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Visualization Environments

Show and Tell

Problems and Solutions

Pyramid Exercise


Visualisation in the Social Sciences Workshop

Show and Tell

Diego Jiménez and Dave Chapman

Visualizing 3D spatial patterns of archaeological assemblages


Recognising spatial patterns between artifacts is one of the major challenges in archaeological research. The task includes both the identification of meaningful spatial relationships and a clear visualisation of such connections. The traditional approach to the problem involves the application of nearest neighbour analysis or other statistical techniques for defining clusters, as well as the production of dendograms for displaying results. However, such procedure has not always been totally successful for isolating meaningful relationships.

In this paper we will present a new alternative solution. Firstly, we extract three dimensional spatial relationships between artifacts using the so called Proximity Graphs (Gabriel Graph, Relative Neighbourhood Graph, Beta-Skeleton, etc.). Secondly, we implement generic tools to visualise the patterns interactively using IRIS Explorer.

Proximity graphs were developed in Computational Geometry to solve connectivity-related problems. They allow the identification of links between objects through the analysis of their topology at different levels of resolution. Therefore, they are useful for analysing the characteristic "shape" or structure of a set of points. Since the analysis is based on points, and points can represent many different things, the solution offered in this paper has many applications in other scientific fields.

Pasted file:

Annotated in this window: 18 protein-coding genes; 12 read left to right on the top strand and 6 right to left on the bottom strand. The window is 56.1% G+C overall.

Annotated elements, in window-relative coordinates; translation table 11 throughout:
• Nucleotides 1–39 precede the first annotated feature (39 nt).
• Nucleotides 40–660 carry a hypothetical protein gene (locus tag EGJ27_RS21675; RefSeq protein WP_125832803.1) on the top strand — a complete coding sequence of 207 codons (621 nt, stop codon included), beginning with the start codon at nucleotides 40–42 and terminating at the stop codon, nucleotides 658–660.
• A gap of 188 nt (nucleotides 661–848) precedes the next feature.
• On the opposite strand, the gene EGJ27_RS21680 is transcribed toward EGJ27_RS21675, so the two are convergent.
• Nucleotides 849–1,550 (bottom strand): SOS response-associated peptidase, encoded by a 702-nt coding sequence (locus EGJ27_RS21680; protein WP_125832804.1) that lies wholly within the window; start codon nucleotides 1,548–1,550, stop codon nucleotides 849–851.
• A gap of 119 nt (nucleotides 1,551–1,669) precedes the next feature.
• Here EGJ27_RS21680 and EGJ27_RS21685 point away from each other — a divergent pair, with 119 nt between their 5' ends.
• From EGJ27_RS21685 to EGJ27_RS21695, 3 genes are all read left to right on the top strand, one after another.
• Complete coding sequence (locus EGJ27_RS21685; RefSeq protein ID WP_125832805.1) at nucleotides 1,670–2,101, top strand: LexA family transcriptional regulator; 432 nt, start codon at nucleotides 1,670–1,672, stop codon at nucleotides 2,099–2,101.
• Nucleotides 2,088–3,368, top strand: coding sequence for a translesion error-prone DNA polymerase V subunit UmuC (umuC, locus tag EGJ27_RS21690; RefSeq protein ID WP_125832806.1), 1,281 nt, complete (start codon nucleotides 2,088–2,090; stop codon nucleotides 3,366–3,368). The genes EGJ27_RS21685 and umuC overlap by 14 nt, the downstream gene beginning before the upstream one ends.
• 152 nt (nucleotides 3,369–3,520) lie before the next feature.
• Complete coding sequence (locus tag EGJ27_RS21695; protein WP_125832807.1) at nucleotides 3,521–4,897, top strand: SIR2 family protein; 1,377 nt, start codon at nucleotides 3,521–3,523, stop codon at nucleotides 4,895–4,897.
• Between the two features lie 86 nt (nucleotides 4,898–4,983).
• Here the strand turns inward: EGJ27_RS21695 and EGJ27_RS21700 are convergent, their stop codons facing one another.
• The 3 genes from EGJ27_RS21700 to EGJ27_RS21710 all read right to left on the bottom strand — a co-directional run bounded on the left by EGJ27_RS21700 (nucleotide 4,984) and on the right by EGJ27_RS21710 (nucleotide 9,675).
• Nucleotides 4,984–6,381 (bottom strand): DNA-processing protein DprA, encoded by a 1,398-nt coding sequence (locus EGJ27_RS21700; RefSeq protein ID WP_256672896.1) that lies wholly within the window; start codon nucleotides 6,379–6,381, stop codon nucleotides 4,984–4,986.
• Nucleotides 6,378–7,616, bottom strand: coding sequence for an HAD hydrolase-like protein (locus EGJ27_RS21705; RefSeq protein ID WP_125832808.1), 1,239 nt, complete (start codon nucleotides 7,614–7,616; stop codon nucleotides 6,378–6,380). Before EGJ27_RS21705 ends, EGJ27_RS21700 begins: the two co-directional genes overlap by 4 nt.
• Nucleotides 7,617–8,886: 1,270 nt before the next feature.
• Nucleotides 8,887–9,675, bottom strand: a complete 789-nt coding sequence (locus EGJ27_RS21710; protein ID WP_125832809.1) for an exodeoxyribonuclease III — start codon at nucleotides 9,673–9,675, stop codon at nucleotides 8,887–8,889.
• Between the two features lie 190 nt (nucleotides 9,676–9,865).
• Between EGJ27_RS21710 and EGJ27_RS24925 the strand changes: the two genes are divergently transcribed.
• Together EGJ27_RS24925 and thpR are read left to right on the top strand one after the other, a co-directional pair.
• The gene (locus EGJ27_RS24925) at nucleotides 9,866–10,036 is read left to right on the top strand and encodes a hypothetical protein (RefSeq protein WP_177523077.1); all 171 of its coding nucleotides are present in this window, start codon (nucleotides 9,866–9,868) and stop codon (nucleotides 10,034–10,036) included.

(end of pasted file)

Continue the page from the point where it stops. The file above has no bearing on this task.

As study case we have chosen a group of 120 archaeological offerings from the Templo Mayor of Tenochtitlan (Mexico).

Mexica offerings have been described as collections of artefacts whose topology is highly relevant to descipher their meaning. It has been said that the semantic value of every artefact depends not only on the symbolism of the object itself but also on its position and connections to other objects. In contexts like this, the identification and especially the visualisation of all possible meaningful relationships become a critic condition for a successful interpretation.

About the authors

Diego Jiménez is a PhD student in the Department of Geomatic Engineering, University College London. He also works a a researcher in México for the National Institute of Anthropology and History (INAH).

Dave Chapman is Senior Lecturer in the Department of Geomatic Engineering, University College London.

Contact Details

Diego Jiménez
Dept. of Geomatic Engineering
Gower Street
London WC1E 6BT
Tel. 0171 935 4508
0171 380 7777 x2781

Dave Chapman
Department of Geomatic Engineering
Gower Street
London WC1E 6BT
Tel. 0171 380 7819

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